1,020 charged in national sex trafficking sting” blared the headline in the Chicago Sun Times earlier this month. The news story was essentially a rewrite of a press release issued by the Cook County Sheriff’s office with a very similar headline trumpeting sex trafficking. There’s just one problem: most of the people arrested in this month-long sting spearheaded by Cook County were not traffickers or trafficking victims. They were people engaged in adult consensual prostitution.

The way police involved in this nationwide sting chose to spin their costly efforts to entrap the buyers and sellers of sex is just one more example of how law enforcement and others routinely conflate consensual prostitution with the far rarer instances of actual sex trafficking. According to federal law, trafficking victims are defined as people who have been forced or coerced into selling sex. In addition, anyone under the age of 18 who is selling sex is automatically considered a trafficking victim since they have not reached the age of consent.

But in this national sting operation, which cost taxpayers hundreds of thousands of dollars, only six underage prostitutes were found out of a total 85 prostitutes. And as the Cook County release itself acknowledges, only 14 “pimps” were arrested and there is no evidence that any of them actually engaged in trafficking according to the legal definition.

It’s not just law enforcement that makes the mistake of conflating victimless sex work with trafficking. Many politicians do it as well. Just recently, Sen. Amy Klobuchar of Minnesota was quoted in a Minnesota paper as saying that the trucking industry is uniquely positioned to prevent human trafficking. While some underage prostitutes no doubt are trafficked at truck stops across the nation, most of what goes at these rest stops  involve consensual arrangements between adult women and truckers, not trafficking.Yet Klobuchar and others persist in conflating the two for their own political benefit.

This year, the month-long stings mostly involved police placing an ad online, waiting for the phones to ring and then setting up liaisons with the callers at hotels around town. When johns show up and offers the undercover female officers in the hotel room money for sex, they are arrested. But police also raided brothels and massage parlors as part of the operation.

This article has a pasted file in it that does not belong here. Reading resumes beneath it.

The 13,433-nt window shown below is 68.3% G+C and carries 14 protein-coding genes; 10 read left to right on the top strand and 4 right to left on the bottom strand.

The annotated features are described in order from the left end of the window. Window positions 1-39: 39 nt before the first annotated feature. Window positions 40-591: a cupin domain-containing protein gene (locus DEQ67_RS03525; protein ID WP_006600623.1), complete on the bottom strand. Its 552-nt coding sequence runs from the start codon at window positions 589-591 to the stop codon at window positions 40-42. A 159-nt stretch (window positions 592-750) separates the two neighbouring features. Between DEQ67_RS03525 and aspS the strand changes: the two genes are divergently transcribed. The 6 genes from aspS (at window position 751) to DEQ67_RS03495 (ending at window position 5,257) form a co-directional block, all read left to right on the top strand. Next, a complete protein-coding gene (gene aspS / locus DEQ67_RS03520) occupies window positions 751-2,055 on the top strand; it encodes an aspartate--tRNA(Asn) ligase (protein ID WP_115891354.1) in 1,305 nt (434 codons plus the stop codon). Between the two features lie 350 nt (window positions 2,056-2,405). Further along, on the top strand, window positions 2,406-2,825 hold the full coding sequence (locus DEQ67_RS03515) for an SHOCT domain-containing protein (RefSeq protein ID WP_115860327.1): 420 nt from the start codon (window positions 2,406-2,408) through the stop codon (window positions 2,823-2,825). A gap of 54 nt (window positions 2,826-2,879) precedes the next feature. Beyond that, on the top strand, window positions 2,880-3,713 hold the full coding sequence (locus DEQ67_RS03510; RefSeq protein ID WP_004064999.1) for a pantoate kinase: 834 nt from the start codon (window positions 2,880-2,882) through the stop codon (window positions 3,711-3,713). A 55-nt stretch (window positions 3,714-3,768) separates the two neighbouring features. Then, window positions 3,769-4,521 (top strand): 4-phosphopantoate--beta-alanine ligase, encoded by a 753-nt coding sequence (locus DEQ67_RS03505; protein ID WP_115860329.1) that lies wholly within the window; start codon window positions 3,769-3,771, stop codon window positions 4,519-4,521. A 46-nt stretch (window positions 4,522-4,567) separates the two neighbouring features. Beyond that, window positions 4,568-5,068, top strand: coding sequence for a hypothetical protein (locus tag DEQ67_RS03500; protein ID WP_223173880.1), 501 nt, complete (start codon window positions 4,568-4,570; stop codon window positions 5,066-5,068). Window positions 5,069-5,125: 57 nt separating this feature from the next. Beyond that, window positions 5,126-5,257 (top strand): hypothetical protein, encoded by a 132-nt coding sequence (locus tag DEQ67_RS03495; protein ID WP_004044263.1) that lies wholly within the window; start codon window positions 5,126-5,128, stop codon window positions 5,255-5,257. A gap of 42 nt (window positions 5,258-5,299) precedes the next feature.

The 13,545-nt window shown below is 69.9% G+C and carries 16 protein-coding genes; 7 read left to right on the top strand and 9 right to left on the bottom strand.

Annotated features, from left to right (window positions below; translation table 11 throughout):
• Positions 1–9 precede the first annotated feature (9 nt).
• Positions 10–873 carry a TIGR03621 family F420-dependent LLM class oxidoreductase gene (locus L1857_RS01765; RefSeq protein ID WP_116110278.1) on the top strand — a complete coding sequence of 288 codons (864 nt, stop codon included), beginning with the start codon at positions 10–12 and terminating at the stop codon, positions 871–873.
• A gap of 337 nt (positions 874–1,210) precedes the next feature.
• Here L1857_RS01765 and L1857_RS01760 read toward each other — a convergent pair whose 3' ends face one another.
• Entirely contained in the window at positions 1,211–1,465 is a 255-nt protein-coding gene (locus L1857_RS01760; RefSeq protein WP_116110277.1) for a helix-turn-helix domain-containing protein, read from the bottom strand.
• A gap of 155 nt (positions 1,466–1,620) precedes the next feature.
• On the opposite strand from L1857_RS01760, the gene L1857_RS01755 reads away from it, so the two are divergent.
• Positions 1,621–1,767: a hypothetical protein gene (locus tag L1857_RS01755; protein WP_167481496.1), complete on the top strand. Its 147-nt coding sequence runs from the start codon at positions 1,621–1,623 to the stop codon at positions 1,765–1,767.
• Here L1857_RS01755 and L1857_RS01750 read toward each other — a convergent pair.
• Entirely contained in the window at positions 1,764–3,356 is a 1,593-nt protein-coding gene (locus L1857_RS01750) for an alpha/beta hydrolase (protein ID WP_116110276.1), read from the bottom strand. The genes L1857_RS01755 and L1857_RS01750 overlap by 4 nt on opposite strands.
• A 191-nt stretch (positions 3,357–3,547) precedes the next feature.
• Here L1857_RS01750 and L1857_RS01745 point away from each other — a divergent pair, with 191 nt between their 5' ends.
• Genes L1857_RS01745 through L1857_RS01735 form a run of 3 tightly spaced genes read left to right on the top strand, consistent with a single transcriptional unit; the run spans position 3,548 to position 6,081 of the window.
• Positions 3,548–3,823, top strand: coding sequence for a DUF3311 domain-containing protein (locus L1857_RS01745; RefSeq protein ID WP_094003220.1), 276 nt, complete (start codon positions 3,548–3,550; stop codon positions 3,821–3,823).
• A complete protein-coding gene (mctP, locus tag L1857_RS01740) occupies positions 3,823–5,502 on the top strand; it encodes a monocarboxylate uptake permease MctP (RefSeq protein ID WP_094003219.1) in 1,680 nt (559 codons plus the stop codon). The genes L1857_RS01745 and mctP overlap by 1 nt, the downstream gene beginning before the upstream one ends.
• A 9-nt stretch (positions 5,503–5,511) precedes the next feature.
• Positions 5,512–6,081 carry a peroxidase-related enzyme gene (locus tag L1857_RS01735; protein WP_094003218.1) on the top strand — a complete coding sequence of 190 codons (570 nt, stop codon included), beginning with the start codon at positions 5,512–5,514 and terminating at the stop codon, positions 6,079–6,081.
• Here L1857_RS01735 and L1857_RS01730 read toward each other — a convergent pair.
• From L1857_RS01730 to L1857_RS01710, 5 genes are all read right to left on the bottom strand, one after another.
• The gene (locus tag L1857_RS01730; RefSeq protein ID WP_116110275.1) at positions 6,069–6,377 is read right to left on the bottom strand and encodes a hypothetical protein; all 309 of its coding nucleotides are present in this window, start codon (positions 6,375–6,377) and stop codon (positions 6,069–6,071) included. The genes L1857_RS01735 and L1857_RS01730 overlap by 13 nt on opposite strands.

In this year’s operation, law enforcement agencies made a point of saying they did not charge any sex workers detained with a crime as long as they agreed to go into rehabilitation. (If they didn’t avail themselves of  “recovery” services they did face arrest, according to a spokesman for the Cook County Sheriff’s office.) Instead, the police in 37 agencies across the country, ranging from California to Maryland, arrested the buyers of sex, 1,020 men. All of these “johns” were charged with a misdemeanor (solicitation of sex) and slapped with a fine.

And that’s the crux of it. These annual stings have become a lucrative money-making operation for law enforcement agencies. Last year, Cook County collected $132,000 in fines from men who were busted for soliciting sex, according to Sam Randall, director of communications for the Sheriff’s office there.

You may have no problem with law enforcement making money off of men who are desperate for sex. But the problem here is that police are diverting a number of their best officers from pursuing more violent crimes to entrapping people who are mostly engaged in what many (including the sex workers themselves) say is a victimless crime. So instead of solving armed robberies or homicides or burglaries — crimes that the public really does care about — law enforcement agencies are spending their public dollars (which often includes overtime) arresting mostly adult sex workers and their hapless clients.

And this is not just a waste of taxpayer dollars, as I showed in much greater detail in my book, Getting Screwed: Sex Workers and the Law.  It’s also an enormous drain on the state and district attorney’s offices who have to prosecute these men, especially since many of them are not convicted in the end.

I’m all in favor of law enforcement throwing the book at true traffickers — men and women who prey on underage youth, most of whom have run away from homes where they have been abused and are selling sex for survival. But that’s not what’s happening here. Most of the buyers arrested in these stings are arrested in undercover sting operations or for soliciting adult women who are selling sex by choice.

As the head of an outreach center for sex workers in Washington, D.C. told me when I interviewed her for my book:

“It’s a massive waste of resources,” said Cyndee Clay, executive director of Helping Individual Prostitutes Survive (HIPS). “I would rather use that money stopping violent crime and arresting people who actually hurt others.”

The unfortunate truth is that it’s easier for law enforcement to place an ad online and sit back and wait for the phones to ring than it is to go after real traffickers who operate in the shadows. Or solve a homicide. These stings bring in money and makes the police look good. What’s not to like?

This blog was cross-posted on The Huffington Post. 




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